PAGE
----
The Sea Palms West Community on St. Simons Island will undergo a refresh with the help of the College of Coastal Georgia science students. Dr. Kimberly Takagi's Aquatic Biology and Ecology class has been monitoring the water quality in eight of nine ponds in the neighborhood this semester as the first steps in helping the community transform its former golf course into a vibrant green space teeming with native plants and wildlife.
The Sea Palms West Community consists of nine separate subdivisions represented by a board of directors, which consists of a representative from each subdivision. The Sea Palms West Community Association (SPWCA) serves its communities by emphasizing privacy, scenic beauty, and providing a wildlife habitat. Though the golf course was previously viewed as the centerpiece of the community, residents have embraced repurposing the golf course as a green space and nature preserve.
Throughout the community are multiple sand traps, Bermuda grass, and manmade freshwater ponds that contain fish but not much breeding habitats for amphibians. The grass is kept very short which also doesn't provide much habitat for most wildlife, with the exception of a few birds. Community members hope to bring in more birds and other wildlife to view on their walking trails. Their goal is to plant more native plants that will attract many animals.
Coastal Georgia students can be found dispersed throughout the community on Tuesday and Thursday afternoons, conducting tests, taking samples, and making notations. Their assessments began in August, and students were greeted by residents as they were assigned to their pond sites. Students are monitoring levels of nitrogen; phosphorus; dissolved carbon dioxide and dissolved oxygen, which are important for understanding the biological health of ponds; temperature; pH; and salinity. The collected data will not only provide a starting point for development and restoration of the area, but will be used for students' in-class research project as well. Students are gaining field experience, while simultaneously helping a community make informed decisions about their future of their neighborhood.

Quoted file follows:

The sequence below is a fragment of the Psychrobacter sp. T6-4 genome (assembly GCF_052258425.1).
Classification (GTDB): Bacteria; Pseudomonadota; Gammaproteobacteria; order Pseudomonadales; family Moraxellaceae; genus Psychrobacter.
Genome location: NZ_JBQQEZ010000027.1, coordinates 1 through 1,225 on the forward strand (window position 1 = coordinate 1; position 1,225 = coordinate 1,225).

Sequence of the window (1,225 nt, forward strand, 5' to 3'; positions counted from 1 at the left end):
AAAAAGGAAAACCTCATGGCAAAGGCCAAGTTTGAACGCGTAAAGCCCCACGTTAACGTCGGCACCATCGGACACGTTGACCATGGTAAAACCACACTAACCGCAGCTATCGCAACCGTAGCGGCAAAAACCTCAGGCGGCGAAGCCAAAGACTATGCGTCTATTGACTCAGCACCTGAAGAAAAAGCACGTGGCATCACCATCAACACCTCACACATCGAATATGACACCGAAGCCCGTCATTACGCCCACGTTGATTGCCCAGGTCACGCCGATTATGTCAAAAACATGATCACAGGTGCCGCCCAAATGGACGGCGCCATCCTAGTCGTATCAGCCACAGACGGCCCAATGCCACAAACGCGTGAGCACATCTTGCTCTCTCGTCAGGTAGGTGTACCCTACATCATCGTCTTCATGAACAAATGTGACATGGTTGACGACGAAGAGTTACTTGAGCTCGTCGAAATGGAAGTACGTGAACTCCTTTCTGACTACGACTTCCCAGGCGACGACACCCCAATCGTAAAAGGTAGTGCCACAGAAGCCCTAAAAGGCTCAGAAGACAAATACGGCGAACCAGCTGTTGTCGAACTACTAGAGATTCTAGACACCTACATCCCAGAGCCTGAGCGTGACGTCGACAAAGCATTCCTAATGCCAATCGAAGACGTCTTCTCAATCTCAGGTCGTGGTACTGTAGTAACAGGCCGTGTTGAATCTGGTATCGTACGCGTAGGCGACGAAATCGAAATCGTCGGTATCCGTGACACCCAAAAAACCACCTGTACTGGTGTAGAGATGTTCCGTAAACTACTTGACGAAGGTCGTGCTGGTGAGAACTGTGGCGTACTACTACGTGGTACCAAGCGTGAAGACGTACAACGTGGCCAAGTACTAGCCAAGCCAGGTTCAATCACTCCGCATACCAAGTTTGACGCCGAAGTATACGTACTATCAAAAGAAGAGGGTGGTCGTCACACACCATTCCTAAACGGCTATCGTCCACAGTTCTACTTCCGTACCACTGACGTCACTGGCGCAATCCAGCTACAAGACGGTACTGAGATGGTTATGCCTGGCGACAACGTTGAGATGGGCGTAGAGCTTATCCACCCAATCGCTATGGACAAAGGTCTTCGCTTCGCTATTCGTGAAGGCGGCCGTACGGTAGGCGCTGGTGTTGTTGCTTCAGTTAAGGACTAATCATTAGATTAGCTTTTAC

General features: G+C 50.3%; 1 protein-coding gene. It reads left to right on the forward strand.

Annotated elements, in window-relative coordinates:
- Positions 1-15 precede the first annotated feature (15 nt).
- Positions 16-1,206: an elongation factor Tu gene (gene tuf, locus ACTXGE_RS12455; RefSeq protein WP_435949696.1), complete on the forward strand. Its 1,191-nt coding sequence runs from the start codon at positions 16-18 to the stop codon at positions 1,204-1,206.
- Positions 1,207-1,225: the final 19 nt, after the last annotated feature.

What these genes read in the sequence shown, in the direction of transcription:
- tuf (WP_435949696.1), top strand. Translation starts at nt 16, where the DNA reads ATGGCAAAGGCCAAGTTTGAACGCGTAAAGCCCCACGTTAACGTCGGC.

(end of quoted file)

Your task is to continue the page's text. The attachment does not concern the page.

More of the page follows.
Ann Pequigney, who is a resident and member of the Sea Palms West Community Association was appreciative of the students' contributions to improving her neighborhood.
"Our community is grateful for the partnership with Coastal Georgia. We view this as a mutually beneficial relationship where we can provide a living classroom for the students and gain knowledge from their expertise," Pequigney said.
Senior Victoria Martin is majoring in Coastal Ecology and Environmental Science at the College. Through the class, she is enjoying learning how water quality affects an ecosystem.
"I want to be an environmental chemist. So I'm really looking forward to determining what kinds of plants should go here," she said.
Martin also likes working with data spreadsheets and interpreting what it all means, which is why she is the designated data collector for the class. She'll gather everyone's records together for analysis. Martin aspires to one day do research on the effects of plastics on coral reefs.
Senior Britney Hall is pursuing her bachelor's in Environmental Science. She enrolled in the class to see if she would like it.
"I really like doing the field work. It's fun learning something new, and this is my first field experience. I like being outside the classroom," she said.
Hall recommends other students take the class for a new experience. She is considering graduate school to study meteorology.
Takagi hopes her students leave with an understanding about the scientific process.
"I want them to learn how to collect data, gain experience in various data-collection methods, and analyze the data in a very real way," Takagi said. "Our partner is taking this research very seriously. What the students are doing now and the application of their results is meaningful because our partners want to build upon their conclusions."
The next part of the project with Sea Palms West Community will involve Assistant Professor of Environmental Science Dr. James Deemy's Sustainability class. They will be reviewing the current management plan, visiting the site, and proposing ideas specific to the scope of sustainable green spaces.